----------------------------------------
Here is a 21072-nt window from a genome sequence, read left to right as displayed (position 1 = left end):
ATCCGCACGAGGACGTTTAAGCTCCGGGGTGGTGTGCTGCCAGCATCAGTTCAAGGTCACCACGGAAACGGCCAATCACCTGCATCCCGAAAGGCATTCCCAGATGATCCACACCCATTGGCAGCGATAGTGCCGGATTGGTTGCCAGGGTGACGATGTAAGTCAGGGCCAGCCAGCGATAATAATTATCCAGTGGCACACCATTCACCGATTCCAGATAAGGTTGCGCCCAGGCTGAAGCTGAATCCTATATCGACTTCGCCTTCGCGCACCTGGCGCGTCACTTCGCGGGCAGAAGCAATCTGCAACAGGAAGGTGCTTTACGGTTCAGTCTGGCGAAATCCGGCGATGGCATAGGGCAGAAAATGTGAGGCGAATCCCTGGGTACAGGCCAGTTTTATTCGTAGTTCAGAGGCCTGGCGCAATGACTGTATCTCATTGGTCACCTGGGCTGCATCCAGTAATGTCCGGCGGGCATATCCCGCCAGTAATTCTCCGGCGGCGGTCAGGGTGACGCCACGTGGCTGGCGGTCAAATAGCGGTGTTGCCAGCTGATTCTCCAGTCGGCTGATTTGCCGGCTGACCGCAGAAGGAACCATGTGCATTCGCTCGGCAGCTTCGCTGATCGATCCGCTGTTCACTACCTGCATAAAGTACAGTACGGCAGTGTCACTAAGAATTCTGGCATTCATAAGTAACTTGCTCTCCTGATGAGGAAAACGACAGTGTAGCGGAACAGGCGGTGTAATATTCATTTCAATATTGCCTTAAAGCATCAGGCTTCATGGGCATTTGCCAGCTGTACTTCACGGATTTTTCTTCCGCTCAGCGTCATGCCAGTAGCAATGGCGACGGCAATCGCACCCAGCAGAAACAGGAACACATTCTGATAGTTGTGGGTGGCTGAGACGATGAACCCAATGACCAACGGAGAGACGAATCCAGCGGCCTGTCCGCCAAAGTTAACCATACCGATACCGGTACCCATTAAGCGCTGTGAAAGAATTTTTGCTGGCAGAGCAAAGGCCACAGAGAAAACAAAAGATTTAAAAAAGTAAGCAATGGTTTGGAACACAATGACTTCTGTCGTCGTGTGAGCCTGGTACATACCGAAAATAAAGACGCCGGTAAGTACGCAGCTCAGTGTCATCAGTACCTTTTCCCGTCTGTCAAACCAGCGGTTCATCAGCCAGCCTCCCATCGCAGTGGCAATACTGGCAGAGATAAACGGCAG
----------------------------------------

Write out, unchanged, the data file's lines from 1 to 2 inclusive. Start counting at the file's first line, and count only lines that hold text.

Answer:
Here is a 21072-nt window from a genome sequence, read left to right as displayed (position 1 = left end):
ATCCGCACGAGGACGTTTAAGCTCCGGGGTGGTGTGCTGCCAGCATCAGTTCAAGGTCACCACGGAAACGGCCAATCACCTGCATCCCGAAAGGCATTCCCAGATGATCCACACCCATTGGCAGCGATAGTGCCGGATTGGTTGCCAGGGTGACGATGTAAGTCAGGGCCAGCCAGCGATAATAATTATCCAGTGGCACACCATTCACCGATTCCAGATAAGGTTGCGCCCAGGCTGAAGCTGAATCCTATATCGACTTCGCCTTCGCGCACCTGGCGCGTCACTTCGCGGGCAGAAGCAATCTGCAACAGGAAGGTGCTTTACGGTTCAGTCTGGCGAAATCCGGCGATGGCATAGGGCAGAAAATGTGAGGCGAATCCCTGGGTACAGGCCAGTTTTATTCGTAGTTCAGAGGCCTGGCGCAATGACTGTATCTCATTGGTCACCTGGGCTGCATCCAGTAATGTCCGGCGGGCATATCCCGCCAGTAATTCTCCGGCGGCGGTCAGGGTGACGCCACGTGGCTGGCGGTCAAATAGCGGTGTTGCCAGCTGATTCTCCAGTCGGCTGATTTGCCGGCTGACCGCAGAAGGAACCATGTGCATTCGCTCGGCAGCTTCGCTGATCGATCCGCTGTTCACTACCTGCATAAAGTACAGTACGGCAGTGTCACTAAGAATTCTGGCATTCATAAGTAACTTGCTCTCCTGATGAGGAAAACGACAGTGTAGCGGAACAGGCGGTGTAATATTCATTTCAATATTGCCTTAAAGCATCAGGCTTCATGGGCATTTGCCAGCTGTACTTCACGGATTTTTCTTCCGCTCAGCGTCATGCCAGTAGCAATGGCGACGGCAATCGCACCCAGCAGAAACAGGAACACATTCTGATAGTTGTGGGTGGCTGAGACGATGAACCCAATGACCAACGGAGAGACGAATCCAGCGGCCTGTCCGCCAAAGTTAACCATACCGATACCGGTACCCATTAAGCGCTGTGAAAGAATTTTTGCTGGCAGAGCAAAGGCCACAGAGAAAACAAAAGATTTAAAAAAGTAAGCAATGGTTTGGAACACAATGACTTCTGTCGTCGTGTGAGCCTGGTACATACCGAAAATAAAGACGCCGGTAAGTACGCAGCTCAGTGTCATCAGTACCTTTTCCCGTCTGTCAAACCAGCGGTTCATCAGCCAGCCTCCCATCGCAGTGGCAATACTGGCAGAGATAAACGGCAG